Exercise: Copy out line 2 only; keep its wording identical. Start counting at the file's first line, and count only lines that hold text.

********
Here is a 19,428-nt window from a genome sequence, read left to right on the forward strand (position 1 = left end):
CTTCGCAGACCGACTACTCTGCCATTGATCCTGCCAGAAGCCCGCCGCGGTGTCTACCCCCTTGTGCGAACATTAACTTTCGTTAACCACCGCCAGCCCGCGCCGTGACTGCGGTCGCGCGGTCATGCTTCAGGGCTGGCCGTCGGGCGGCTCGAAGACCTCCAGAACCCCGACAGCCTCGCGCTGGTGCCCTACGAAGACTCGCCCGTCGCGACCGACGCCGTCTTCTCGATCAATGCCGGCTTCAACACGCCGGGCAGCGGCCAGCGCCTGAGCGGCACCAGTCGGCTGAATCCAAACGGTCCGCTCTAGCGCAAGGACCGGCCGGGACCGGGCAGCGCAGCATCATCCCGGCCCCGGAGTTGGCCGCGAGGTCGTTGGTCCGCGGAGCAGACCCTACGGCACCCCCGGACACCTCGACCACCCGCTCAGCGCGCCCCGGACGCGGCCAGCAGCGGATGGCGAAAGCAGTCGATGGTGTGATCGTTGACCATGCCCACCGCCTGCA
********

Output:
CTTCGCAGACCGACTACTCTGCCATTGATCCTGCCAGAAGCCCGCCGCGGTGTCTACCCCCTTGTGCGAACATTAACTTTCGTTAACCACCGCCAGCCCGCGCCGTGACTGCGGTCGCGCGGTCATGCTTCAGGGCTGGCCGTCGGGCGGCTCGAAGACCTCCAGAACCCCGACAGCCTCGCGCTGGTGCCCTACGAAGACTCGCCCGTCGCGACCGACGCCGTCTTCTCGATCAATGCCGGCTTCAACACGCCGGGCAGCGGCCAGCGCCTGAGCGGCACCAGTCGGCTGAATCCAAACGGTCCGCTCTAGCGCAAGGACCGGCCGGGACCGGGCAGCGCAGCATCATCCCGGCCCCGGAGTTGGCCGCGAGGTCGTTGGTCCGCGGAGCAGACCCTACGGCACCCCCGGACACCTCGACCACCCGCTCAGCGCGCCCCGGACGCGGCCAGCAGCGGATGGCGAAAGCAGTCGATGGTGTGATCGTTGACCATGCCCACCGCCTGCA